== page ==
The past few weeks, the conversation on the web has been around how private information in the form of Aadhaar numbers, account details and PAN numbers of citizens have been floating out on the internet. In some of the leaks, the source was pointing back to some private and government sites themselves which had Excel files with a trove of data sitting on open servers. This is alarming, but the problem is more deep rooted than just Aadhaar, and it’s something that the mainstream media doesn’t cover in depth as well.
Personal Information Leaks
Google and other search engines, in turn, indexed these open files and a simple search leads you to a wealth of information which is still accessible after weeks of this being publicly exposed. Even though UIDAI has added rules in the Aadhaar bill which prohibit the Aadhar number and related biometrics from being published openly, we can see that it’s been blatantly ignored.
It’s not limited to just Aadhar numbers, all kinds of information about us are already leaked from other sources like Banks, Insurance, and Telecom companies and are already out there sold in various databases used by Marketing companies. This month I was porting out one of my SIMs from a telecom provider. Just a day after I sent out a porting request, a competing telecom provider messaged about good offers for joining their network. Coincidence? I think not.
Leaky faucets in Banks?
Data and Card breaches from Banks is another under-reported item here in India. How many of you were recently intimated by one of the “Big” Indian Banks that your debit card details could have been stolen? I’m betting that number will be quite a few. Some of them reissued debit cards, and most others would have sent messages to change your debit card pins. Did you get a reason why that was?
Most banks and institutions right now have no push, or incentive to notify their customers of any breaches on their end – in most cases, they are silently handled and brushed off. Many of these incidents don’t make it to news at all. This is in contrast to countries in Europe and the US where it is mandatory for banks to notify their customers about data breaches.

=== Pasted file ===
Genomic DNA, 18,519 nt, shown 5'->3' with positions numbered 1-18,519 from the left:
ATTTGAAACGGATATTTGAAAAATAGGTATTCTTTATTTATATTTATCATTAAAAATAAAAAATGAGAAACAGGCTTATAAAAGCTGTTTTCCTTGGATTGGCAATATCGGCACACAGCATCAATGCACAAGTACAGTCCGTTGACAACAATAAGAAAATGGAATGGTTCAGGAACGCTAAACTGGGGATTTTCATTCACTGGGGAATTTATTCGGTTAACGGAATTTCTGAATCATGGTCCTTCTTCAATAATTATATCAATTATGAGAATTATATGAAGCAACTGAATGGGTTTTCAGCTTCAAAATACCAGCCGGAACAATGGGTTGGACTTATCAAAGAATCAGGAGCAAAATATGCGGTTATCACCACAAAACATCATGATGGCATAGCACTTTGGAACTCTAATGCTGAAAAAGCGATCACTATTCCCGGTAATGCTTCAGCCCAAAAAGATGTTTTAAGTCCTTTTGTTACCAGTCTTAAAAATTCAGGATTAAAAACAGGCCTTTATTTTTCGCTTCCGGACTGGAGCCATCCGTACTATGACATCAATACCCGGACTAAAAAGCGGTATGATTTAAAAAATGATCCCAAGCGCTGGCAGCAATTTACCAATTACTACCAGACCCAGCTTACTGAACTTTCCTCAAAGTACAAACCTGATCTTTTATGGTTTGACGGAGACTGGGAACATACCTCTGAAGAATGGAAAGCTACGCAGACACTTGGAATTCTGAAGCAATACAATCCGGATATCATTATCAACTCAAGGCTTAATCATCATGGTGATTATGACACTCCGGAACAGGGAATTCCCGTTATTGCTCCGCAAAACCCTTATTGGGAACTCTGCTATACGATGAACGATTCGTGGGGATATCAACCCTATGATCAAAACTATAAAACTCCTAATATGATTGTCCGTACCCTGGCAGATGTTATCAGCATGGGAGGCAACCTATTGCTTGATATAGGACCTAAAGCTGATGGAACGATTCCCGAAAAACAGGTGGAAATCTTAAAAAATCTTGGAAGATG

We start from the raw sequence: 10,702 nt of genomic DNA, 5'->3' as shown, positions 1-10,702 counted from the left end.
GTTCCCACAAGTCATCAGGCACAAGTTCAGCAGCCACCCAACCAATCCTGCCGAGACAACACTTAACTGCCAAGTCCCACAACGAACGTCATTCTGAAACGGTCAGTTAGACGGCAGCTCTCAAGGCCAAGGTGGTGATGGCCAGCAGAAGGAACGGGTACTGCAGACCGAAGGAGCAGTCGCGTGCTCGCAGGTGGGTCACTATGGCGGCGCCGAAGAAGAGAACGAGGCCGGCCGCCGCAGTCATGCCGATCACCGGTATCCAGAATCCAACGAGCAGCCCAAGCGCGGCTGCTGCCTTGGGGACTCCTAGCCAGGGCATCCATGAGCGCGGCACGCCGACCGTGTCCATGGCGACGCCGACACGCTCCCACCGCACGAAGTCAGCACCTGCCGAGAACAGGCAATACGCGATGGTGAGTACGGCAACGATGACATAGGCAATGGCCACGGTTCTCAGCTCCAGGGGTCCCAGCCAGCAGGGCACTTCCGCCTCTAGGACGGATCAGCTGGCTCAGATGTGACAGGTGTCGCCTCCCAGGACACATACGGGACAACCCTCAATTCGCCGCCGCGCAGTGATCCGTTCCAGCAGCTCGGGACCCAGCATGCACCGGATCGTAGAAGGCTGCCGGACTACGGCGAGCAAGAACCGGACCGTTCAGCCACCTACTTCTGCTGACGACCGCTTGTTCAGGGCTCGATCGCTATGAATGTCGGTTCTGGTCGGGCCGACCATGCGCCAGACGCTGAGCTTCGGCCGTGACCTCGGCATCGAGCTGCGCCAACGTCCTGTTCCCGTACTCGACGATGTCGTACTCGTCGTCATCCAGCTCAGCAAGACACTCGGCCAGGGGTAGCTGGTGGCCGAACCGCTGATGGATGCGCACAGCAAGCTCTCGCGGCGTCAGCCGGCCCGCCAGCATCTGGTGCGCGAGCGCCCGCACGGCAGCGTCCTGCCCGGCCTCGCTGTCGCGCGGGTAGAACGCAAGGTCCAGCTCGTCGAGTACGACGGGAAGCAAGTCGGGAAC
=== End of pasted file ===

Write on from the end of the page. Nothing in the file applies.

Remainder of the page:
Do you use Apps on your phone?
There are quite a lot of low quality apps on the App stores which profess to give you a free game or video, while mining your phone for data which is uploaded to servers somewhere in the world. What kind of information can they take? Your contact list, incoming/outgoing calls and messages, your location and a lot more. Always look at what permissions the app asks for an don’t install apps which ask for a large list of permissions if you think that the app shouldn’t ask in the first place. For example, why would a game ask for SMS or Contact list permissions? Use your judgement wisely.
Online Food or Shopping?
There have been many incidents in the past involving breaches of Indian customer information by companies here – Dominos India & Microsoft India. I know for a fact that some of my information was stolen in the last two mentioned breaches because LastPass notified me about these breaches and forced me to change the password to those sites. I wasn’t notified by either company regarding the breach.
In contrast, when Sony Playstation Network was hacked, and information was stolen. Sony had immediately informed my bank and me. After which my credit card was automatically revoked by the bank and a replacement issued without my intervention. When these corporations follow the rules outside of India, what’s preventing them from doing the same here?